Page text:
This study examined the 24-month outcomes of a randomized controlled trial of a group-based behavioral weight control (BWC) program combined with either activity-based peer intervention or aerobic exercise.


At baseline, 118 obese adolescents (68% female; BMI = 31.41 ± 3.33) ages 13 to 16 years (mean = 14.33; SD = 1.02) were randomized to receive 1 of 2 weight loss interventions. Both interventions received the same 16-week group-based cognitive-behavioral treatment, combined with either aerobic exercise or peer-based adventure therapy. Eighty-nine adolescents (75% of original sample) completed the 24-month follow-up. Anthropometric and psychosocial measures were obtained at baseline, at the end of the 16-week intervention, and at 12 and 24 months following randomization.


An intent-to-treat mixed factor analysis of variance indicated a significant effect for time on both percent over 50th percentile BMI for age and gender and standardized BMI score, with no differences by intervention group. Post hoc comparisons showed a significant decrease in percent overweight at 4 months (end of treatment), which was maintained at both 12- and 24-month follow-up visits. Significant improvements on several dimensions of self-concept were noted, with significant effects on physical appearance self-concept that were maintained through 24 months.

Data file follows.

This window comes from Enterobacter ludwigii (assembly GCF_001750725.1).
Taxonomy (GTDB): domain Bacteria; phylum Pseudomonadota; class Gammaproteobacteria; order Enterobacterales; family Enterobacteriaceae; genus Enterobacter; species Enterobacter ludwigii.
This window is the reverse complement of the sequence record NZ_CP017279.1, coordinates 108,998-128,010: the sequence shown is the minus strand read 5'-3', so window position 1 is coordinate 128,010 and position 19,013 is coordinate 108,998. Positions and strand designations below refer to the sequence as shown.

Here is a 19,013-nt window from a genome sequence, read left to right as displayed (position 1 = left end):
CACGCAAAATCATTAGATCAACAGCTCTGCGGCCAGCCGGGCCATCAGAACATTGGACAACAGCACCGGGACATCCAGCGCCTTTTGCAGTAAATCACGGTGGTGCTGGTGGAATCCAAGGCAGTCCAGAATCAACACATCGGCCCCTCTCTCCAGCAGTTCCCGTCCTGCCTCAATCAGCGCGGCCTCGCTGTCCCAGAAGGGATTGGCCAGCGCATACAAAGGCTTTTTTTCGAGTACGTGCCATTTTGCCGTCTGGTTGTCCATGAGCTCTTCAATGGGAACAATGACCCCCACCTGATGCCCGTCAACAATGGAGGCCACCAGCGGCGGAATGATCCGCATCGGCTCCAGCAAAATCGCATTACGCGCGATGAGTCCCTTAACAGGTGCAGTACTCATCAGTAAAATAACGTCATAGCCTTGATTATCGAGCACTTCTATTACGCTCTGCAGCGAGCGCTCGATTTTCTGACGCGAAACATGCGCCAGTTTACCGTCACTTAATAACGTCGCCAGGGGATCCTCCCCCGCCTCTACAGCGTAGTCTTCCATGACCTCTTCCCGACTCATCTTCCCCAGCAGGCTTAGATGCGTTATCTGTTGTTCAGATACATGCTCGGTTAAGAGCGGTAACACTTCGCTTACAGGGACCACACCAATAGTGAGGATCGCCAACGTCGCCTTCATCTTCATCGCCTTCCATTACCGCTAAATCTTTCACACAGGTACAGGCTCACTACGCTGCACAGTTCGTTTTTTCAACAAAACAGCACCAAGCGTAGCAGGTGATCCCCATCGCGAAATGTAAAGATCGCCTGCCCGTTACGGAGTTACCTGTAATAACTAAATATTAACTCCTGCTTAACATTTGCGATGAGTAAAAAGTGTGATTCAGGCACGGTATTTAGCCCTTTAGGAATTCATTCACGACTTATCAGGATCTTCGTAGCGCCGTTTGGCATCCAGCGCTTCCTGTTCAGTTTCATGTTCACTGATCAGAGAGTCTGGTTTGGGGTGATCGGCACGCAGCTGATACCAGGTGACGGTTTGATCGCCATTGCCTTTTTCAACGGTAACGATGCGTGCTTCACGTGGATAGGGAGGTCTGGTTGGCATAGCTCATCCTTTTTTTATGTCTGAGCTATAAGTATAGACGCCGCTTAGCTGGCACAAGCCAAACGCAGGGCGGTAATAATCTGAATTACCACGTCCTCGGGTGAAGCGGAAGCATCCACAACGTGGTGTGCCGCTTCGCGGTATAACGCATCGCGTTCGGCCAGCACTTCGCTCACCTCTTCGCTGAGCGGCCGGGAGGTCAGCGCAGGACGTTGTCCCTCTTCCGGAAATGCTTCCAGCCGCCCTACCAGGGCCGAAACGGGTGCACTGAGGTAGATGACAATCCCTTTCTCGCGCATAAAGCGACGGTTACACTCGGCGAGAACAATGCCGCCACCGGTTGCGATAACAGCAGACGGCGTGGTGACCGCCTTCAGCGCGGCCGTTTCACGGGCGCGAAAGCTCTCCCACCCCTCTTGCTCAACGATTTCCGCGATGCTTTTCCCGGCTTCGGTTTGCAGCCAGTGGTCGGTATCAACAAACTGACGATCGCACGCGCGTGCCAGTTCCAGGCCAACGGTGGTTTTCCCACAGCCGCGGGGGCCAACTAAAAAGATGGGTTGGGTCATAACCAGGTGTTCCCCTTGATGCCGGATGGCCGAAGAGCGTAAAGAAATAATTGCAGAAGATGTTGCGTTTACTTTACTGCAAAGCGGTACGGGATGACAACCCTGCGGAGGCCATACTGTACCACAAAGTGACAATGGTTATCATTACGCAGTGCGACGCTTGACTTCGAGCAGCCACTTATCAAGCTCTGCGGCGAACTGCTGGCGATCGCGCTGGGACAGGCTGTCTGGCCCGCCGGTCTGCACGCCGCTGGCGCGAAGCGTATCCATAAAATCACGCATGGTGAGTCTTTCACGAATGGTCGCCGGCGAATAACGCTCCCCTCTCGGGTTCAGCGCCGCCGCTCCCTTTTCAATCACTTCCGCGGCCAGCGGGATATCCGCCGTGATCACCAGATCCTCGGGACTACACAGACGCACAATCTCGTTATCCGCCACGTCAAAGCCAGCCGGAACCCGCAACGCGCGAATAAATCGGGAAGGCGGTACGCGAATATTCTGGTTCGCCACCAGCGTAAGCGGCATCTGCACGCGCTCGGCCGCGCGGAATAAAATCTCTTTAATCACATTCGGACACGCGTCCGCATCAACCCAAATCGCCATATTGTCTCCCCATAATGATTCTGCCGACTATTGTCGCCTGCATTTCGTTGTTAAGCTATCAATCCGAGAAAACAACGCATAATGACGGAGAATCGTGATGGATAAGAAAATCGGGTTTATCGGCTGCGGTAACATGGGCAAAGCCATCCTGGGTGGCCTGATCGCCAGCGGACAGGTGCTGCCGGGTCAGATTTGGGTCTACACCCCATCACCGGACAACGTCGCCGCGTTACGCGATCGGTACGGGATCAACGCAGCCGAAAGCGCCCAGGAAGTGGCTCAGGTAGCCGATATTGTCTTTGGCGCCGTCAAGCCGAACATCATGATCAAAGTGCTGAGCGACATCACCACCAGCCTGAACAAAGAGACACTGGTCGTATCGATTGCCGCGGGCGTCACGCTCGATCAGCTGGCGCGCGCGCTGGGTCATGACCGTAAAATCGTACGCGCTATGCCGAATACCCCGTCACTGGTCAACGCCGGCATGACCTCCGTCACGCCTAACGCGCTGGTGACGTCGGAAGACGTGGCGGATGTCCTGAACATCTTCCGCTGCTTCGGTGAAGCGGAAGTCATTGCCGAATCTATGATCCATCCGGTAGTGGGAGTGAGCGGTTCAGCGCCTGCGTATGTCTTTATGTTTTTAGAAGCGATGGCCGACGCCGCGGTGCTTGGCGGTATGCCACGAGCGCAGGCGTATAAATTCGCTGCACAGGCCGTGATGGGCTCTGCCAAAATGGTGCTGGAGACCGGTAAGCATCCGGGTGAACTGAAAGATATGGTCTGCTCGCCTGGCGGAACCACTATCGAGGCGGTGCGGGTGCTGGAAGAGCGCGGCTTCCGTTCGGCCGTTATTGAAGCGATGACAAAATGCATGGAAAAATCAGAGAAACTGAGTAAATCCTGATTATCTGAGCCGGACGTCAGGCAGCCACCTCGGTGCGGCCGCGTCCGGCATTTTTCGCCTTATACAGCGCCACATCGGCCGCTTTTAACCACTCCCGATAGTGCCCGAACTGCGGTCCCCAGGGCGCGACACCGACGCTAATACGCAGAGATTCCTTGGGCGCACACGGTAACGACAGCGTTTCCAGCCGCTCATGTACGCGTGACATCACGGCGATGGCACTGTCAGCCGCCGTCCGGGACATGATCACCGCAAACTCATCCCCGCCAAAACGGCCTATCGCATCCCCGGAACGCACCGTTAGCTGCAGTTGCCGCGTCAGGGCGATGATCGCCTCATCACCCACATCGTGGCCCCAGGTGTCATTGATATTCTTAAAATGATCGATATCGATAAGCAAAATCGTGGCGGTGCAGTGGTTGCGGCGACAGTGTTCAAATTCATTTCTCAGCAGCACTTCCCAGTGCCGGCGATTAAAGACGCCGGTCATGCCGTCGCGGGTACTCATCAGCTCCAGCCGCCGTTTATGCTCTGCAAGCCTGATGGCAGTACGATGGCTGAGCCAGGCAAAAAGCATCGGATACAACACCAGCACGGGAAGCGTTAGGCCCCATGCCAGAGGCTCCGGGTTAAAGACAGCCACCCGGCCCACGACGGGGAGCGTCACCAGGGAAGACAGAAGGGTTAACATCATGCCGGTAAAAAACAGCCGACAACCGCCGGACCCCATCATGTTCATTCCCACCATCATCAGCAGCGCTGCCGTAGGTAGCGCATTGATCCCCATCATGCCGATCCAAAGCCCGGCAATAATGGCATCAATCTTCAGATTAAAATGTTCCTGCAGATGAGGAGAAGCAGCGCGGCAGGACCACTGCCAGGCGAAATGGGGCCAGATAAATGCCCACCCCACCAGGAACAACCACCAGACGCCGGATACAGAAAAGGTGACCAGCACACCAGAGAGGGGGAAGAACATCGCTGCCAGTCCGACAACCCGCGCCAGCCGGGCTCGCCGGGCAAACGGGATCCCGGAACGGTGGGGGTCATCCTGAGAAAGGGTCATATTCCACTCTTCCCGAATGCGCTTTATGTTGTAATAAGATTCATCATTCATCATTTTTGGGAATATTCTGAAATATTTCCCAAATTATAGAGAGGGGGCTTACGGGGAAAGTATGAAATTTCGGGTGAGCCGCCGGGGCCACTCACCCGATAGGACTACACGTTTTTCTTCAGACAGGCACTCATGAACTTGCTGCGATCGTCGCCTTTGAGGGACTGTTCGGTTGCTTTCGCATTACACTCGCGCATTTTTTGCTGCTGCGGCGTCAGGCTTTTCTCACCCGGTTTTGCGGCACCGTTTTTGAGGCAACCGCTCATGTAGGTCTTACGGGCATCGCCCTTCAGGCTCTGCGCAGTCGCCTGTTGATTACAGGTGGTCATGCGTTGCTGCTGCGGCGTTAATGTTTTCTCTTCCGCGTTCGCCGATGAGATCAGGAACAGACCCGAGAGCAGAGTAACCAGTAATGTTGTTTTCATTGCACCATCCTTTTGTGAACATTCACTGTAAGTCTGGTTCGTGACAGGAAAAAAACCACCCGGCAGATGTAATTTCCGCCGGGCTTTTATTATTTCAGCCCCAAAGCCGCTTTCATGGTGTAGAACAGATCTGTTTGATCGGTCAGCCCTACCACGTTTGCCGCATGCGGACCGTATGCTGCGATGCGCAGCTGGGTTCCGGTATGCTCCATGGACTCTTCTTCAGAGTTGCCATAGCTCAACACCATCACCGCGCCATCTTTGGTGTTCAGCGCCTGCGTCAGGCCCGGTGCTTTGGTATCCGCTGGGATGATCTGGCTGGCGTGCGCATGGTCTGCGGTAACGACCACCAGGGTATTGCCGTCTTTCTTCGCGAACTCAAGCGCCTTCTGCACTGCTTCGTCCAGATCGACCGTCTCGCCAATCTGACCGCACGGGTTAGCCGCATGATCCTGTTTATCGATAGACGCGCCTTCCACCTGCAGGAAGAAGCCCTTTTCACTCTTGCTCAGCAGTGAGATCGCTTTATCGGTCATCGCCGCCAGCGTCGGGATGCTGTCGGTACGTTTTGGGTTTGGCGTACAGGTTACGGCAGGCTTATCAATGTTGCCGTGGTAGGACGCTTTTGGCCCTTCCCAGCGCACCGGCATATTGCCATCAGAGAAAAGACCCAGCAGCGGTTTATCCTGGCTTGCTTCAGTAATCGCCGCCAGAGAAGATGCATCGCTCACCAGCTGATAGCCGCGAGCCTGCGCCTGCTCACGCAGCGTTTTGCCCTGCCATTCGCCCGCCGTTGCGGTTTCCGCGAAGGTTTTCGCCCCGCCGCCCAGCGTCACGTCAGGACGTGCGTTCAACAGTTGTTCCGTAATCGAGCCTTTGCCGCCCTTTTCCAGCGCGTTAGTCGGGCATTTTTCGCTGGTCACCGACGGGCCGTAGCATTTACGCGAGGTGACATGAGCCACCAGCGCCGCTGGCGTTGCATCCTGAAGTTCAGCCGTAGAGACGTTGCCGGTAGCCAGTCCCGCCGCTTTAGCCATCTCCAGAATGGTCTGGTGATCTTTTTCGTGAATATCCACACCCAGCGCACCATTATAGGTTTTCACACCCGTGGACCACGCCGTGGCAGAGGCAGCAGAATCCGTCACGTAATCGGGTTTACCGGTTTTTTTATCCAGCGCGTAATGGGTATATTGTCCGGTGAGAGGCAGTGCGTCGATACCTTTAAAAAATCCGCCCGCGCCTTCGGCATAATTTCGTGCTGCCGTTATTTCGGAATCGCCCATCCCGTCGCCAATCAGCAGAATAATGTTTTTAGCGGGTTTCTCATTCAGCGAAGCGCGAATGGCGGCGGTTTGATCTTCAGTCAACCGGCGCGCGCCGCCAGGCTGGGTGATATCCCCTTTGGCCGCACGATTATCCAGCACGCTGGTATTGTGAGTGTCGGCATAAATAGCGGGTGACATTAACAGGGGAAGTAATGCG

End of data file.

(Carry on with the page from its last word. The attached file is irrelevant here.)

Both BWC conditions were effective at maintaining reductions in adolescent obesity and improvements in physical appearance self-concept through 24-month follow-up. This study is one of the first to document long-term outcomes of BWC intervention among adolescents.

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